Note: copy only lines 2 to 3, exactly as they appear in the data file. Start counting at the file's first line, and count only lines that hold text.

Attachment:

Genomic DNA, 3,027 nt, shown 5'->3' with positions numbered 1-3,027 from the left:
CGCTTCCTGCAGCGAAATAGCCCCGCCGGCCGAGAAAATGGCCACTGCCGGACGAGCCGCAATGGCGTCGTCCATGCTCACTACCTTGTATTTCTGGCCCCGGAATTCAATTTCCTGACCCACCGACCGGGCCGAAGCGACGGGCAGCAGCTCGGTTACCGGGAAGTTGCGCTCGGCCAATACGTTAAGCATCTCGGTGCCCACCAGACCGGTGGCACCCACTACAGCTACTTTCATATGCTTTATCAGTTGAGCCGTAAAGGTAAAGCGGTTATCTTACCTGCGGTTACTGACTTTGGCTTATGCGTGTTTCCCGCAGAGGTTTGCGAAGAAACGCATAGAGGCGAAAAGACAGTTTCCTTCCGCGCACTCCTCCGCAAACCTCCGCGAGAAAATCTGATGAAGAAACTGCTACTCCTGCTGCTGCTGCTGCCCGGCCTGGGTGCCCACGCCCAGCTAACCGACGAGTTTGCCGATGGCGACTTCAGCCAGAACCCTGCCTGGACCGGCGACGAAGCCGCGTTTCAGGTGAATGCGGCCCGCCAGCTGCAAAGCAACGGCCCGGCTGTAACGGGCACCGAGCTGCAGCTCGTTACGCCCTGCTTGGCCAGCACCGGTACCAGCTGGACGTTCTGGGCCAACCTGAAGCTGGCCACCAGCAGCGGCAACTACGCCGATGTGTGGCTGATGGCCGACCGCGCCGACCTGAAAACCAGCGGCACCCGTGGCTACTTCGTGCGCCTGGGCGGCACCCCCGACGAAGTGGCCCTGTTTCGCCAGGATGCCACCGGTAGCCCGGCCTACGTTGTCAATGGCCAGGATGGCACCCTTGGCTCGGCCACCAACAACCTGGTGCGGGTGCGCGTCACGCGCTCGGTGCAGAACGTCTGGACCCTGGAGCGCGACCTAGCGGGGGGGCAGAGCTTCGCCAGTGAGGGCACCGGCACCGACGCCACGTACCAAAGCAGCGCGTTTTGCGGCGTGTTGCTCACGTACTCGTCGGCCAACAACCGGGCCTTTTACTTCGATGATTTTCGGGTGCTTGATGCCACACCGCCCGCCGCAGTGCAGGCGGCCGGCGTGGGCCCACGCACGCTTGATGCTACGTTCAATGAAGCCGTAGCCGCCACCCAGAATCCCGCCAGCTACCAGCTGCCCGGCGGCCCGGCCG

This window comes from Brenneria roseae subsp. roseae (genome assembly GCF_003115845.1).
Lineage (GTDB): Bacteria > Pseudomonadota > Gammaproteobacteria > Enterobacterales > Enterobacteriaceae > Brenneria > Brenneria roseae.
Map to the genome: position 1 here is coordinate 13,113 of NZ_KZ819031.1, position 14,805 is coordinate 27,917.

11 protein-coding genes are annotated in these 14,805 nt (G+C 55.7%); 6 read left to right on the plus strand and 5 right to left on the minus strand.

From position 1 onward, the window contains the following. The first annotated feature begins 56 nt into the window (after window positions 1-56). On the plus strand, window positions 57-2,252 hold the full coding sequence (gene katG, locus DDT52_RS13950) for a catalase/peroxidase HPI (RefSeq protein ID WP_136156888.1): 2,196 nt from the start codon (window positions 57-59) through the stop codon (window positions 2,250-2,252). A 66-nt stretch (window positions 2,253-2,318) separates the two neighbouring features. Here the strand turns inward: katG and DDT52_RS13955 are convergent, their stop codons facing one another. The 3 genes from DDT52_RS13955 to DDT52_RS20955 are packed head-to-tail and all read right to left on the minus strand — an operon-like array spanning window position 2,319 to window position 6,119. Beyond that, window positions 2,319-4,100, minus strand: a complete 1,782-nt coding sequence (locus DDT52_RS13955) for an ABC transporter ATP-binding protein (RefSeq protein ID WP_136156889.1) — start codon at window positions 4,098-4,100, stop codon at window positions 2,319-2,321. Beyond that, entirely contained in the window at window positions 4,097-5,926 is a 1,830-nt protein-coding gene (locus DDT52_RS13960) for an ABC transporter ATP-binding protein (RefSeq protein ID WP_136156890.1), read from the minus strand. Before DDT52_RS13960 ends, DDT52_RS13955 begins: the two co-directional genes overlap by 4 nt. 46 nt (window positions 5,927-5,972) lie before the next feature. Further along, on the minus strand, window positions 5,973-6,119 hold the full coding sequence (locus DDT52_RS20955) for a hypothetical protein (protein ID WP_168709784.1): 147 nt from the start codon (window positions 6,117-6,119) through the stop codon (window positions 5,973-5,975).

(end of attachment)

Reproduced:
CGCTTCCTGCAGCGAAATAGCCCCGCCGGCCGAGAAAATGGCCACTGCCGGACGAGCCGCAATGGCGTCGTCCATGCTCACTACCTTGTATTTCTGGCCCCGGAATTCAATTTCCTGACCCACCGACCGGGCCGAAGCGACGGGCAGCAGCTCGGTTACCGGGAAGTTGCGCTCGGCCAATACGTTAAGCATCTCGGTGCCCACCAGACCGGTGGCACCCACTACAGCTACTTTCATATGCTTTATCAGTTGAGCCGTAAAGGTAAAGCGGTTATCTTACCTGCGGTTACTGACTTTGGCTTATGCGTGTTTCCCGCAGAGGTTTGCGAAGAAACGCATAGAGGCGAAAAGACAGTTTCCTTCCGCGCACTCCTCCGCAAACCTCCGCGAGAAAATCTGATGAAGAAACTGCTACTCCTGCTGCTGCTGCTGCCCGGCCTGGGTGCCCACGCCCAGCTAACCGACGAGTTTGCCGATGGCGACTTCAGCCAGAACCCTGCCTGGACCGGCGACGAAGCCGCGTTTCAGGTGAATGCGGCCCGCCAGCTGCAAAGCAACGGCCCGGCTGTAACGGGCACCGAGCTGCAGCTCGTTACGCCCTGCTTGGCCAGCACCGGTACCAGCTGGACGTTCTGGGCCAACCTGAAGCTGGCCACCAGCAGCGGCAACTACGCCGATGTGTGGCTGATGGCCGACCGCGCCGACCTGAAAACCAGCGGCACCCGTGGCTACTTCGTGCGCCTGGGCGGCACCCCCGACGAAGTGGCCCTGTTTCGCCAGGATGCCACCGGTAGCCCGGCCTACGTTGTCAATGGCCAGGATGGCACCCTTGGCTCGGCCACCAACAACCTGGTGCGGGTGCGCGTCACGCGCTCGGTGCAGAACGTCTGGACCCTGGAGCGCGACCTAGCGGGGGGGCAGAGCTTCGCCAGTGAGGGCACCGGCACCGACGCCACGTACCAAAGCAGCGCGTTTTGCGGCGTGTTGCTCACGTACTCGTCGGCCAACAACCGGGCCTTTTACTTCGATGATTTTCGGGTGCTTGATGCCACACCGCCCGCCGCAGTGCAGGCGGCCGGCGTGGGCCCACGCACGCTTGATGCTACGTTCAATGAAGCCGTAGCCGCCACCCAGAATCCCGCCAGCTACCAGCTGCCCGGCGGCCCGGCCG

This window comes from Brenneria roseae subsp. roseae (genome assembly GCF_003115845.1).